There have been news of better compression algorithms and tools every couple of years. I haven’t followed that closely, but when I needed to compress large but easy-to-compress files at work I wanted to find out.
The data I had and used for this test is a ~400MB SQL dump. It’s not a standard corpus and I’m not going to share it so this is going to be unscientific and hand-wavey. But hey, this is a quick blog post. What do you expect? Anyway, the data is real and useful and I probably want to compress similar data in the future. So the results are meaningful, at least to me.
Now, I don’t need the absolute best compression tool in practice. I just want something reasonably good (ie. produces small files in a short time). Actually more importantly I need to know what tool to use and how to use it. I’m not going to analyze a table published in a journal and read a manpage when I have a file to compress. Therefore, I’m asking perhaps the most naive file compression research question possible:
Which compression program gives the best tradeoff of compression rate and time, when used with no command-line options?
Did you notice I have one objective requirement in this highly subjective test? I really can’t be bothered to remember which tools I want to use
-9 with, etc. So I’m only comparing the default options. Even that turned out to be a lot of work when I realized how many relevant compressors exist these days. I still left some out and probably missed some.
One more thing to note is that I live in real time so that’s what matters to me. This gives parallel implementations a huge edge. I still included the single-threaded versions in the benchmark, and CPU time for parallel implementations, if someone is interested.
First, the raw data ordered by tool family: gzip, bzip2, xz, zstd and misc.
Whenever a parallel implementation exists, it’s much faster (assuming you have cores and they’re not crunching something else).
The miscellaneous compressors (brotli, plzip, lz4 and lzop) didn’t stand up to competition. Brotli was very slow and still larger than *bzip2. The two fast algorithms (lz4, lzop) lose to pzstd. Plzip comes close but is worse than pixz. Zpaq excelled in some other benchmarks, but that doesn’t happen on default settings and I dislike the non-standard command-line usage anyway.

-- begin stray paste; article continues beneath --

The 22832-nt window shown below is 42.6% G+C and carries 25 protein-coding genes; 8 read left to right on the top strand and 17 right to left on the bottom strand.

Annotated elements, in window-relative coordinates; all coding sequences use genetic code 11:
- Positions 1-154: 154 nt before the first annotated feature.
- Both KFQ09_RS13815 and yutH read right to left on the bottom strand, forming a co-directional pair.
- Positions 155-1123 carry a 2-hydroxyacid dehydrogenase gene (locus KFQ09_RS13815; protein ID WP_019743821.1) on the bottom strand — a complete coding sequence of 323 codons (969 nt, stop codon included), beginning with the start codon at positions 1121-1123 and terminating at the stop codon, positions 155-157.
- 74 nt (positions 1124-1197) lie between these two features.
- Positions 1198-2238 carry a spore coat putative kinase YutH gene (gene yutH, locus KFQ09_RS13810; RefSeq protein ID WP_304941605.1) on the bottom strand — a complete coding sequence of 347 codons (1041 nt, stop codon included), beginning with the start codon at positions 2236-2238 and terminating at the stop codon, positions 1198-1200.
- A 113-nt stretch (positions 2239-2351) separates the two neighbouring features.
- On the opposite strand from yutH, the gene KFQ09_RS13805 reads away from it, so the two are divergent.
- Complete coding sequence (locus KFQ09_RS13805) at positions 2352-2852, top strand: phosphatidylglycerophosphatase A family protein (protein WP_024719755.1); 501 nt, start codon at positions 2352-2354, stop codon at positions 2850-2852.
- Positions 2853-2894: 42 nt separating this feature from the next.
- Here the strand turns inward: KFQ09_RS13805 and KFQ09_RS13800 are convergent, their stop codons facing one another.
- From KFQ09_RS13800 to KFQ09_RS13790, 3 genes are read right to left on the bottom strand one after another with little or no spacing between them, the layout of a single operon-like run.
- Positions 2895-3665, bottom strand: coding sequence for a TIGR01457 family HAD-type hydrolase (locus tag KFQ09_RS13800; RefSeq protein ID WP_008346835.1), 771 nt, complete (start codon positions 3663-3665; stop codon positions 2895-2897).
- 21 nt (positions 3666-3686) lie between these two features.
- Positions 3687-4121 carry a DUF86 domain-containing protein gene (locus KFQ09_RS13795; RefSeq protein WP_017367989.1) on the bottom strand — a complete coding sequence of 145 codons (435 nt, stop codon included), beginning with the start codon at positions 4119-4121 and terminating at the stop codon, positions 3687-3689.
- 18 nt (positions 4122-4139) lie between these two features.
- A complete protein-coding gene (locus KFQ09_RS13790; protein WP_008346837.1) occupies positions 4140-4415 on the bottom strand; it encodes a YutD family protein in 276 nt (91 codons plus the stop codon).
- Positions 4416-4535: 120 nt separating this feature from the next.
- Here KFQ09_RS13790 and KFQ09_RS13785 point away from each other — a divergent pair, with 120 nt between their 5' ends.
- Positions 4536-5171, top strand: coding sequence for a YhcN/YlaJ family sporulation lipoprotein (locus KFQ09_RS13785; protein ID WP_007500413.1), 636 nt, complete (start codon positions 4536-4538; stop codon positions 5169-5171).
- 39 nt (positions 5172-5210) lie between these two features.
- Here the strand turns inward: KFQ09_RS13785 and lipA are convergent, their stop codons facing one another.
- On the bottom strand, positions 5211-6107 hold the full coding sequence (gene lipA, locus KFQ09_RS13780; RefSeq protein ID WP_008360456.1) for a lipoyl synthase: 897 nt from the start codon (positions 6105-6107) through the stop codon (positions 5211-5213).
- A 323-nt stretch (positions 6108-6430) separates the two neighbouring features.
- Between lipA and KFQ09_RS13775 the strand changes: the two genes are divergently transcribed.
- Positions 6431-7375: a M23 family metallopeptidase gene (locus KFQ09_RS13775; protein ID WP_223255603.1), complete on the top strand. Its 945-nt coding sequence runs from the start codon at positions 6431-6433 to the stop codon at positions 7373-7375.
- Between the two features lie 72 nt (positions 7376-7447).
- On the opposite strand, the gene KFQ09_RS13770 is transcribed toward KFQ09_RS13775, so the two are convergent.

Two families had two parallel implementations. Lbzip2 vs. pbzip2 was surprisingly one-sided, with pbzip2 taking 3x more time and still ending up with a larger filesize. Pixz vs. pxz, on the other hand, is balanced with pixz favoring speed and pxz favoring filesize. I prefer pixz as the time difference is quite large.
So let’s filter all the obviously suboptimal choices out, leaving us with the best parallel implementations from each family:
If you want minimal filesize, use pixz. If you’re really not in a hurry, just use plain xz. The size difference is surprisingly large at over 2% (xz is smaller).
If you want to be as fast as possible, use pzstd, its performance is just amazing. It reaches near-gzip compression levels in a ridiculously short amount of time. I’ll definitely try to remember that.
The winner: lbzip2
We’re looking for the best tradeoff, though. My recommendation: pick lbzip2 if you only want one tool. It has a great (but not the best) compression ratio, yet it’s quite fast. It’s also very compatible—everyone has bzip2.
I’m frankly a bit surprised. Around five years ago it looked like xz was surpassing bzip2 in source tarballs. Of course it’s a different use case (compress once, pay for bandwidth) but I didn’t realize it back then. And then with all the hype around Brotli and Zstandard I thought there have been breakthroughs in the technology and everything compresses much better and faster now. But it’s still a tradeoff as it always was (not surprising), and the old man bzip2 is still relevant (mildly surprising).
Another surprising thing is that parallel implementations of compression algorithms are quite efficient—enough that it makes sense to use them by default on a typical desktop machine. I have some idea of how a Lempel-Ziv archive is encoded and how one could be created, and parallelizing the compression seems difficult. Maybe we’ll see GPGPU compression one of these days? But then maybe not–the overhead for some of the parallel implementations is significant. (I have no idea what happened in bzip2 vs. lbzip2, but that’s an outlier.)
So, I’m starting to use lbzip2 whenever I need to compress a file or a tarball (ie. when I’m not using a zip to accommodate for GUI people). Speaking about tarballs, what about
tar -j? Well, you could build tar with
--with-bzip2=lbzip2. I’m lazy and just symlinked
lbzip2. We’ll see if this bites me later.
The compression tests were run on a Macbook Pro. The CPU was a 4-core HyperThreading-capable Core i7. The tools were installed from Homebrew.
There was other software running on the laptop at the same time. There was nothing especially CPU intensive, but I’ll admit the test setup was not the fairest possible.
And the most obvious caveat: this comparison only used a single instance of a single type of data. I expect the size difference between xz and bzip2 to be much more considerable in other circumstances.